© Faith Ringgold / SOCAN (2022)
What’s new in 2023
The major exhibition Parall(elles): A History of Women in Design (February 18 – May 28) celebrates the instrumental role women have played in the world of design through art works and objects dating from the mid-19th century onwards. In addition, it examines why women are underrepresented in the history of this discipline and encourages an expanded understanding of what constitutes design. This is also the first exhibition to connect the work of both American and Canadian women designers and designer-makers. Parall(elles) also includes the unique prototype Fancy Free Corvette designed by Ruth Glennie in 1958.
© Ranabir Das
Nalini Malani: Crossing Boundaries (March 23 to August 20) is the first Canadian solo exhibition of Nalini Malani, one of the most important Indian artists whose work for over five decades has focused on giving a voice to the stories of marginalized people – particularly women. Recognized as the pioneer of video art in India, this exhibition brings together her most recent nine-channel video installation Can You Hear Me? Also, from February 25 to August 20, from dusk until 11 pm, a video work by the artist will be projected onto the facade of the Michal and Renata Hornstein Pavilion as part of the MMFA’s Digital Canvas project.
© Rachel Topham
Wolves: The Art of Dempsey Bob (May 18 to September 10) is the first career retrospective of the internationally-renowned master carver from the Northwest Coast of Canada. This exhibition retraces Dempsey Bob’s spectacular global career, from his training alongside Haida sculptor Freda Diesing to the present day. Some 60 works on display – masks, sculptures and textile creations – reflect his Tahltan and Tlingit heritage.
The blockbuster Portable Universe: Thought and Splendour of Indigenous Colombia exhibition (June 3 to October 1) brings together 400 works of Colombian art dating from about 1500 BCE to the present day. The exhibition features some of the most remarkable artworks ever made in this region, including intricately cast gold pendants and hammered gold masks.
The Pop Art in the Collection of the MMFA exhibition (August 31 to March 24) showcases works by such artists as Pierre Ayot and Tom Wesselmann who drew their inspiration from mid-20th century popular culture. This exhibition features iconic works of Pop art alongside creations from the Museum’s reserves that have rarely or never been shown.
© Estate of Marisol / Artists Rights Society (ARS)
The MMFA presents the world premiere of Marisol: A Retrospective (October 7 to January 21, 2024), the most comprehensive survey ever devoted to the groundbreaking artist and celebrated member of Andy Warhol’s circle. Born Marìa Sol Escobar, Marisol (1930-2016) was one of the most innovative artists of her generation whose audacious art helped define the 1960s. This exhibition includes some of her painted life-size wood sculptural works, as well as source materials, sketches, studies, and personal photographs to further illuminate her working methods, life and times.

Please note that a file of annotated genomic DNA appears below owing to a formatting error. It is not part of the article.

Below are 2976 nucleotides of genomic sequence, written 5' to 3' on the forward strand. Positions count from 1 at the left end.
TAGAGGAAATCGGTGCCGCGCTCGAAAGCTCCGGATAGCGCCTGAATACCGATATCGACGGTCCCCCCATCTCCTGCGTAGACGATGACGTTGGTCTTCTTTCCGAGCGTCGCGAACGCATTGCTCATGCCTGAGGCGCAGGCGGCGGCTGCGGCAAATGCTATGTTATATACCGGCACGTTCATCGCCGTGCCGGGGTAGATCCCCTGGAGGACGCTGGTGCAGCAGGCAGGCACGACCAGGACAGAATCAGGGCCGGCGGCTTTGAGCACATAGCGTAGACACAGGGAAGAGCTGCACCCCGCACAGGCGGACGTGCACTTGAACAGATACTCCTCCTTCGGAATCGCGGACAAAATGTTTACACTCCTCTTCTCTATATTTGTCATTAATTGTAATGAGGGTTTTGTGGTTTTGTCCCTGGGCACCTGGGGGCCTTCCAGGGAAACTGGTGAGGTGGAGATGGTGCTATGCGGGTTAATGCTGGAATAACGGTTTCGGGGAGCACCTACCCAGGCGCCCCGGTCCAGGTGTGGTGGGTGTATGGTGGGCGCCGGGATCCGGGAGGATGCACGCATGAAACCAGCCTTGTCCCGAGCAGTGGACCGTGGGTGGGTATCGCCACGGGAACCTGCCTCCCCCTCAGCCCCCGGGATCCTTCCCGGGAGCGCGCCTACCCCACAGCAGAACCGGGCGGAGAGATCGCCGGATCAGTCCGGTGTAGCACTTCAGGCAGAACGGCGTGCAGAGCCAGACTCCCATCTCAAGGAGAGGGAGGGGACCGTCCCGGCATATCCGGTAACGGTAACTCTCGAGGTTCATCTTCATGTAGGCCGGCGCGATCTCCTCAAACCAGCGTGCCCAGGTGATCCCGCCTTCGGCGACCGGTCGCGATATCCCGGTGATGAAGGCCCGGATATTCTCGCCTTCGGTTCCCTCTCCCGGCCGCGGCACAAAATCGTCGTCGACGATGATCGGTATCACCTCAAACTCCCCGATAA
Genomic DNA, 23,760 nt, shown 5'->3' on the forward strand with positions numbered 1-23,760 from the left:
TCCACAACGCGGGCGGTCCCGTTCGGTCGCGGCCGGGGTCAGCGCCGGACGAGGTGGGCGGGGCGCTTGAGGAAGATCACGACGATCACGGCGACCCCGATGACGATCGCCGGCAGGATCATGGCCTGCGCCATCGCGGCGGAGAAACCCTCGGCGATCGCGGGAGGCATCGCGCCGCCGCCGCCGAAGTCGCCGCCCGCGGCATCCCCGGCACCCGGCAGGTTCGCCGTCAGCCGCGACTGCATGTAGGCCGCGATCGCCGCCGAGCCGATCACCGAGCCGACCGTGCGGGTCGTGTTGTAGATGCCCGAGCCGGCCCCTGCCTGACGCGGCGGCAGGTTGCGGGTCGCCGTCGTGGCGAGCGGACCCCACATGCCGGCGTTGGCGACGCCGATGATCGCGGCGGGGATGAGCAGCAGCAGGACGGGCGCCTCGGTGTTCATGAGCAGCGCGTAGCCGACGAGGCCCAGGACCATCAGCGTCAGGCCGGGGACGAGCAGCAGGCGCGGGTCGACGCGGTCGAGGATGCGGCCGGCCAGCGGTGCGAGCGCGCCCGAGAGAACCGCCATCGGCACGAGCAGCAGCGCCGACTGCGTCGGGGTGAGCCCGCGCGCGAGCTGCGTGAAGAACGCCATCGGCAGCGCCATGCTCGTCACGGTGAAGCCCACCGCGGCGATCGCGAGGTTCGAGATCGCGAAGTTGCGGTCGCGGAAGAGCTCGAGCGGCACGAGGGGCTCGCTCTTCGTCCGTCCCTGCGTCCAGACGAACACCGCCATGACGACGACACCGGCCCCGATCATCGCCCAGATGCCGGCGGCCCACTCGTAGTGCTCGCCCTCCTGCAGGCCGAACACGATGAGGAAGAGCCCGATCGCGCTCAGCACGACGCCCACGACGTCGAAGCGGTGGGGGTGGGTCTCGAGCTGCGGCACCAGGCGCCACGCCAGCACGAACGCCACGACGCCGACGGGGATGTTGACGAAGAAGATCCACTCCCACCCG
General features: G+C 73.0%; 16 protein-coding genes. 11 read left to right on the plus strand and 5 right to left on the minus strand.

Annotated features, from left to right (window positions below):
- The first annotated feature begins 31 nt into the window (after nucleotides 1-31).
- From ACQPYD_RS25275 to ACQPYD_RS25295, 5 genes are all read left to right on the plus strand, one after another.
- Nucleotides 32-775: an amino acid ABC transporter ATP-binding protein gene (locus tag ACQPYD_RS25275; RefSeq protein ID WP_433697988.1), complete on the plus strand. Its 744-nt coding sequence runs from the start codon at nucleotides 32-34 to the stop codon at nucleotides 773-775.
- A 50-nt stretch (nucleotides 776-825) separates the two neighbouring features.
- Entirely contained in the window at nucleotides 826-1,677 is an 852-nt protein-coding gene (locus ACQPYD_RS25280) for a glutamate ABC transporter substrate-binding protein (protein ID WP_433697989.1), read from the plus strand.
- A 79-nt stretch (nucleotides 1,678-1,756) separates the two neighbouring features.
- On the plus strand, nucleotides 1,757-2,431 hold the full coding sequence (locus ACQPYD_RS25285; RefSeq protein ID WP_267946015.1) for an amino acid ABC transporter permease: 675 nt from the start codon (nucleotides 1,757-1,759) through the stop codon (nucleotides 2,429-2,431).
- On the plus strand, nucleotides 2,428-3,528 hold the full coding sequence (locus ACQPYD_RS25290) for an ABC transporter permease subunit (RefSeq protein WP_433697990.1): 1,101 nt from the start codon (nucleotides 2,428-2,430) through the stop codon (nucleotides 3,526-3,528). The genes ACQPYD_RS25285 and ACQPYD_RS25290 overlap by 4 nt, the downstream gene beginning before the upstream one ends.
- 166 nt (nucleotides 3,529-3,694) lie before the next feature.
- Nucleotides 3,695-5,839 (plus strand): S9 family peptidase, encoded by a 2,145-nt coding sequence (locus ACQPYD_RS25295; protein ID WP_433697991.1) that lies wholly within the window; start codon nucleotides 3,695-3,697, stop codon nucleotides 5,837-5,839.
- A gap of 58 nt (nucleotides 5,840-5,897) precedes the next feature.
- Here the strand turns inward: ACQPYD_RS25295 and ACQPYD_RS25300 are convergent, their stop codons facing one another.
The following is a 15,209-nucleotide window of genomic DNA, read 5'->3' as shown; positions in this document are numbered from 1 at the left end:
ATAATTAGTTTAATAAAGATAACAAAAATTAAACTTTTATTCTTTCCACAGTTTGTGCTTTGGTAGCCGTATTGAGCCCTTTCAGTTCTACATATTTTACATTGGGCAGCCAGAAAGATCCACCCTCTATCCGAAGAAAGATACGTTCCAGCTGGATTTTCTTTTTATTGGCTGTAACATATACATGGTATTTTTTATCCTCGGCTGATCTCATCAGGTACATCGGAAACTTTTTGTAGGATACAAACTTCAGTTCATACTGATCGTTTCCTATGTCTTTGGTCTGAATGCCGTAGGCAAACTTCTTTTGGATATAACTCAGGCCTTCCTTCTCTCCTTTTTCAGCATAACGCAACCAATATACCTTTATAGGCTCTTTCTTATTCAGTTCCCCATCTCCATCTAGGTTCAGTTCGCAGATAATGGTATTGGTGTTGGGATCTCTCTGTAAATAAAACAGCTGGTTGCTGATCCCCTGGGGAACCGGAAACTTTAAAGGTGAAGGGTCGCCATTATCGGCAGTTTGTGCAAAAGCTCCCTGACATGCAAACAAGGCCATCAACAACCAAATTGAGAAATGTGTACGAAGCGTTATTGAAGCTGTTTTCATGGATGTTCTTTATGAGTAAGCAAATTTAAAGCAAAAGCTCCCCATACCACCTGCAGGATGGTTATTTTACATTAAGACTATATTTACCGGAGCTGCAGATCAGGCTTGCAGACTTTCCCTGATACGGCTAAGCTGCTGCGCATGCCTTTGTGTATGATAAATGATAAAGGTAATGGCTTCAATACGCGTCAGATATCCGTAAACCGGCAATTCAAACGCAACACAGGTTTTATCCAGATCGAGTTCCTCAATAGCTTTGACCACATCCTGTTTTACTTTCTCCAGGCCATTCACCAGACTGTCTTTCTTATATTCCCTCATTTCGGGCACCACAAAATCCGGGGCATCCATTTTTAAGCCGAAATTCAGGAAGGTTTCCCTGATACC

The MMFA marks the 100th year of Montréal artist Françoise Sullivan (b. 1923) – a figurehead of modern art, a pioneer of Quebec dance, and a signatory of the Refus global manifesto – with an exhibition (October 31 to February 18, 2024) of her recent paintings, in which Sullivan continues to explore the timeless themes of movement and light.
Throughout the coming year, numerous talks, artistic performances and educational activities for all audiences will round out the MMFA program.
The ᑐᓴᕐᓂᑐᑦ TUSARNITUT! Music Born of the Cold: Inuit Art, Dance and Song exhibition (runs to March 12) explores the place of music in Inuit visual art and showcases some 100 Inuit sculptures, prints, drawings and installations by renowned artists that illustrate Inuit musical expression in all of its forms.
The blockbuster Music and the Art of Jean-Michel Basquiat exhibition (runs to February 19) is an innovative multi-media look at the role of music in the iconic artist’s career, presenting some 100 paintings and drawings with numerous sound clips, film footage and archival documents, immersing visitors in the New York of the 1970s and 1980s where Basquiat elevated street art to the status of fine art.
How to buy tickets
Visitors must absolutely book their tickets online and select the date and time of their visit. Tickets are date-time stamped to control the flow of visitors. This rule ensures public safety and allows visitors a more intimate exploration of the exhibitions.
The museum boutique and bookstore are open, as is The Beaux-Arts Bistro.